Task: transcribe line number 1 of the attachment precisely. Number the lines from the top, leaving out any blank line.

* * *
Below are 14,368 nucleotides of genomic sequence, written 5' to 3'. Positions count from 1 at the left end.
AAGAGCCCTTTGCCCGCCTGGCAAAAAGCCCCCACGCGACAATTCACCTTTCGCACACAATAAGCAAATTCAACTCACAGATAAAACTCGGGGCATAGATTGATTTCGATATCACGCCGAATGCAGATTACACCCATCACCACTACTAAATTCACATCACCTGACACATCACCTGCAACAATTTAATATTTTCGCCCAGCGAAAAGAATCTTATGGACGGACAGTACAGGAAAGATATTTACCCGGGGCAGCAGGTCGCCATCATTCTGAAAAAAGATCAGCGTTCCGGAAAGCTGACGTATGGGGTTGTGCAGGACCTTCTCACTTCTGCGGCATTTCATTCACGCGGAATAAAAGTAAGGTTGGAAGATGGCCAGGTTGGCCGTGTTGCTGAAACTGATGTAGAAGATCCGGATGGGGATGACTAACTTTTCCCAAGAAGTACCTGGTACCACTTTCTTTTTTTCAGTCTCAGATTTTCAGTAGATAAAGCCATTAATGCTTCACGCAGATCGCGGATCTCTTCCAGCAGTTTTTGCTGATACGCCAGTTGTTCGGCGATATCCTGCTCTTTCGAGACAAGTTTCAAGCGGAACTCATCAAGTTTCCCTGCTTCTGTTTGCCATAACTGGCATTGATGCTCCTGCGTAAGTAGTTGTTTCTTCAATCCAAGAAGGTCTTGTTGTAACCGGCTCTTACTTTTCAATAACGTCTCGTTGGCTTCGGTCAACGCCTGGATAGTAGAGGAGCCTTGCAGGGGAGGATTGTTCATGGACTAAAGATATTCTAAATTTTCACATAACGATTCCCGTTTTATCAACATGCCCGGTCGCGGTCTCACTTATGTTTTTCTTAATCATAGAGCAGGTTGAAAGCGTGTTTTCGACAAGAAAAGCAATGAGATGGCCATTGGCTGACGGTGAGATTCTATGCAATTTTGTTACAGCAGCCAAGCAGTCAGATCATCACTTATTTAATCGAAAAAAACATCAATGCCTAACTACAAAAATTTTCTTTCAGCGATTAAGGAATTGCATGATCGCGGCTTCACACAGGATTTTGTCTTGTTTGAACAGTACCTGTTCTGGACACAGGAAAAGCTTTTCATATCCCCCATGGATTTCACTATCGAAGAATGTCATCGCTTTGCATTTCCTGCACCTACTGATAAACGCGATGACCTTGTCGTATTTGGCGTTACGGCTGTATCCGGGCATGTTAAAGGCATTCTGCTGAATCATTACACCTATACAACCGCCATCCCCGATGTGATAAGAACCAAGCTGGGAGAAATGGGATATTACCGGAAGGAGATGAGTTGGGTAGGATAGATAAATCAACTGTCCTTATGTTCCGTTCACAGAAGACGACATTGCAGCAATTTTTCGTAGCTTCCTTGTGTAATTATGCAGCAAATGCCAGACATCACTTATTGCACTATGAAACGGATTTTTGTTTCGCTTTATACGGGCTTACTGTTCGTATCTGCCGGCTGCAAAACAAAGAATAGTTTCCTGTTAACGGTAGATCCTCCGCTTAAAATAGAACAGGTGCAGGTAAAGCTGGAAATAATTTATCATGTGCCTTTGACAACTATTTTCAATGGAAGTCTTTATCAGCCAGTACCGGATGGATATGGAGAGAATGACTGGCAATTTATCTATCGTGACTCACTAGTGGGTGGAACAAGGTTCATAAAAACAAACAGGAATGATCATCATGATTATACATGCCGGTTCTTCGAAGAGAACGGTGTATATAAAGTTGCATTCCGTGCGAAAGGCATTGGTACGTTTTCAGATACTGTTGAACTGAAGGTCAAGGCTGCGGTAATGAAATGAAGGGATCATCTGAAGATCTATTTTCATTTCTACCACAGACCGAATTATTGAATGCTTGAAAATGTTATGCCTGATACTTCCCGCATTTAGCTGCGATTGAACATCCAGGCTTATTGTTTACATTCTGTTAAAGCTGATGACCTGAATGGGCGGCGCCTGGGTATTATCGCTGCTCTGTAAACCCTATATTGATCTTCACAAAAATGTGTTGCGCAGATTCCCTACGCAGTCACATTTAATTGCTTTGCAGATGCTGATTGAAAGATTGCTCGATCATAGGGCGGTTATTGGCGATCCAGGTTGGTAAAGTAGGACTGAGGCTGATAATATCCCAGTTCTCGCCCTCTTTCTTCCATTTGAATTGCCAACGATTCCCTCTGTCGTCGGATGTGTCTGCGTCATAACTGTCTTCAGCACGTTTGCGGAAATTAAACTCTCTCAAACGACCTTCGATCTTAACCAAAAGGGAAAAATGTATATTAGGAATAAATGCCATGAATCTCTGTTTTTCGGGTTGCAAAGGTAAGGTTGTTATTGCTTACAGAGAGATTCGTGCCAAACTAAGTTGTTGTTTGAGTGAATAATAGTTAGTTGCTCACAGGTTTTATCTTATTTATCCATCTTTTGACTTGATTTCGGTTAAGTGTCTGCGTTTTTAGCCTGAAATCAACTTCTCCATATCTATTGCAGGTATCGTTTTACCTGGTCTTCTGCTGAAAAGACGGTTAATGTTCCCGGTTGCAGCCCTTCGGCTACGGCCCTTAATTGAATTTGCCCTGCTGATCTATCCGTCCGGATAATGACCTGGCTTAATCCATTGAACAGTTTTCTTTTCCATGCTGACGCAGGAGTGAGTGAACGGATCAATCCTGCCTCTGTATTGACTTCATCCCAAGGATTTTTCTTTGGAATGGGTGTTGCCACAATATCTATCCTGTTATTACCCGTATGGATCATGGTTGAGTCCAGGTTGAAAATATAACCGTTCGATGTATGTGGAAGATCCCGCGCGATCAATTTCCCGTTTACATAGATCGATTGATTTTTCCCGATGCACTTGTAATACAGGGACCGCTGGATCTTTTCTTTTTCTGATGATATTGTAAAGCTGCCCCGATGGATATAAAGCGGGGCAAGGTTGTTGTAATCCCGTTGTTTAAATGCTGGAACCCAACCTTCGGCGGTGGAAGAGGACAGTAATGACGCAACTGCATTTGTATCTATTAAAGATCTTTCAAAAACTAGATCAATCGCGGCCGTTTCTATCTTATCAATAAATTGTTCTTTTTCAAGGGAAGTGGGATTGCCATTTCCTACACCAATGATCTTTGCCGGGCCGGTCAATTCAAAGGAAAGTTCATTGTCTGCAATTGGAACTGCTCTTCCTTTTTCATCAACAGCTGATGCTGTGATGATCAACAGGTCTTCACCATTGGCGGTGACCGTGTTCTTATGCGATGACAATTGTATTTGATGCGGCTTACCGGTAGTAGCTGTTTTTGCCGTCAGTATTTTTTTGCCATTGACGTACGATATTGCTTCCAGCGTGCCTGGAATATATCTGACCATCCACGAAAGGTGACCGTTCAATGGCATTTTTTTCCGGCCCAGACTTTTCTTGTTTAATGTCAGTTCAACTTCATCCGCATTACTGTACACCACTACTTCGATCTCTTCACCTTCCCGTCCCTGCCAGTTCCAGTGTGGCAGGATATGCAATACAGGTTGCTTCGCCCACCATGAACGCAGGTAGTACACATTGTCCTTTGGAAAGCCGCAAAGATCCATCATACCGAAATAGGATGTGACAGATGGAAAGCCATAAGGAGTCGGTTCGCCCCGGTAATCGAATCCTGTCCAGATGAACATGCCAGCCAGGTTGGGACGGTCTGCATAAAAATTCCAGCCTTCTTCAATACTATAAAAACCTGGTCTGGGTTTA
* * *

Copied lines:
Below are 14,368 nucleotides of genomic sequence, written 5' to 3'. Positions count from 1 at the left end.